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Sonata Arctica (l-r): Pasi Kauppinen, Tommy Portimo, Tony Kakko, Elias
Viljanen and Henrik Klingenberg

Nations have to collectively agree on measures, but having said nations agree on impactful enough measures is notoriously difficult. “We need to respect this planet,” Tony submits. “Unfortunately, it’s such a big thing, and it’s a financial thing. It’s mostly the financial things that are causing all this shit. Greed, basically. We are just used to having too much, and more and more all of the time. It’s really sad.”

Nevertheless, certain nations are spearheading the cause for change in specific instances. For example, in early October, Germany’s federal council, the Bundesrat, passed a resolution calling for a ban on combustion engine cars by 2030. “Those are doing good things for the climate, but still,” Tony muses, stopping short. “Us robbing the planet and destroying nature in other ways, it might be enough to destroy everything. The pollution thing though, of course it’s good. If we manage to get rid of normal cars with combustion engines, and factories do not pollute, and we just left as tiny a carbon footprint as possible, that would be good of course.”

A comment upon the future state of the environment, The Ninth Hour’s cover artwork concept was devised by the vocalist himself. “I came up with the concept, and kind of drew a basic stick figure image of what I wanted to have there,” he laughs. “ToxicAngel, he actually drew the whole thing the way it was supposed to be. We actually talked for a couple of hours, like maybe five or six hours or something on the phone – like we usually do when we are creating the album covers.

“Sometimes I have no idea of what I want to have there, but this time I actually had a good idea and solid thoughts about what’s gonna be there. He was happy with it, and of course I was happy with it. Usually, he’s actually complaining. ‘This is shit. I don’t like the cover,’ blah blah blah. This time though, I was amazed when he actually really liked it. This one turned out really well, so it was win-win. We both won this time.”

A familiar presence is that of the wolf on The Ninth Hour’s cover artwork, as was the case with Pariah’s Child. “After the Stones Grow Her Name album, someone actually mentioned that it doesn’t have any wolves in any form,” Tony divulges. “You can’t see a wolf on the cover or even mentioned in the lyrics or anything, so it was a totally wolf-free album. I made sure that we were going to reintroduce a wolf again, because it has been our symbol – our token animal – for a long time. So, we needed to have a wolf of course (laughs). We are Sonata Arctica, and are synonymous with wolves some people think (laughs). Ever since like the third album, it has become like my safe point I can always come back to if I don’t come up with anything else.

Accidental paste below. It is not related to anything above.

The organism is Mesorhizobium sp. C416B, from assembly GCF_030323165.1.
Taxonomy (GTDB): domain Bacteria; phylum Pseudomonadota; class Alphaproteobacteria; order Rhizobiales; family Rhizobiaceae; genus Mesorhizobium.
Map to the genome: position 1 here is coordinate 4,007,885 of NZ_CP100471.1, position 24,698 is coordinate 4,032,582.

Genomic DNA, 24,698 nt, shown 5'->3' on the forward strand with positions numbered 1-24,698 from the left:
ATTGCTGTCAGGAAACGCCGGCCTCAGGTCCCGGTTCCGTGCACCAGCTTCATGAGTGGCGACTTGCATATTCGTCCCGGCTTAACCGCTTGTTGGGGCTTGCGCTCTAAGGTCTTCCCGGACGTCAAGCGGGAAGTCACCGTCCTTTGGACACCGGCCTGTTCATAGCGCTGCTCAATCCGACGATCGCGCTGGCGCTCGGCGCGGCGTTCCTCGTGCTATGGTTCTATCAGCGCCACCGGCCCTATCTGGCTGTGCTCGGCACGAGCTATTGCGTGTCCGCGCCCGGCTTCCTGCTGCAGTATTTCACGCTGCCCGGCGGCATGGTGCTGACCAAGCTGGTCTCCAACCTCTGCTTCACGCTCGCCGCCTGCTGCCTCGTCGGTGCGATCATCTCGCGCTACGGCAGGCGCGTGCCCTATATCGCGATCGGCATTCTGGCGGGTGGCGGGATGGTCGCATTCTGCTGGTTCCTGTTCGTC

“With the lyrics, I can go and write a wolf story. A wolf is a symbol, like a metaphor for many other things, and so I can go and write a wolf story. Or then with the album cover, if I don’t come up with anything else, we can put a wolf in some environment that fits the mood of the album. Or like merchandise, where we need to have a wolf shirt on every tour, because obviously people have grown to expect it. Also, I love those wolf shirts. It’s our thing.”

Several of The Ninth Hour’s cuts are environmentally aware, but not all lyrically delve into such topics. “There are two or three songs on the album that are really closely bound to the album cover, name and everything,” the singer explains. “They’re environmentally aware, if you will, but I’m not trying to preach. I’m just making observations and being worried, saying how things are unfortunately, and where I think we are headed. That’s not the only thing on this album, though. This isn’t, like someone has said, our tree-hugging album (laughs). There are Sonata Arctica-styled human relationship stories that I enjoy writing, and of course there is ‘White Pearl, Black Oceans – Part II’, and even some political things here and there (laughs) – especially the song ‘Fairytale’.

“It’s drawing inspiration from the forthcoming United States presidential elections and kind of seeing the whole thing sarcastically, and making some points about how things are really, really. Crimes are happening in the elections all the time. Having criminal people running for the presidency? It’s just amazing how such things can even happen, but hey, I’m happy to live in Finland (laughs). It’s scary, though.

“We’re actually gonna be there touring in North America at the time of the elections, so it’s gonna be interesting. We’re definitely gonna play ‘Fairytale’, at least until the election is done (laughs). After that, I think that song might be a little bit outdated, but still. It will be exciting, interesting, because there are a lot of Donald Trump-isms on that song – throwing darts here and there. Depending on who’s gonna be elected, it’s gonna be a funny or dangerous song (laughs). I don’t know. It depends, but still. I’m doing everything there in more or less a tongue-in-cheek fashion, so it’s nothing really serious, but then again…”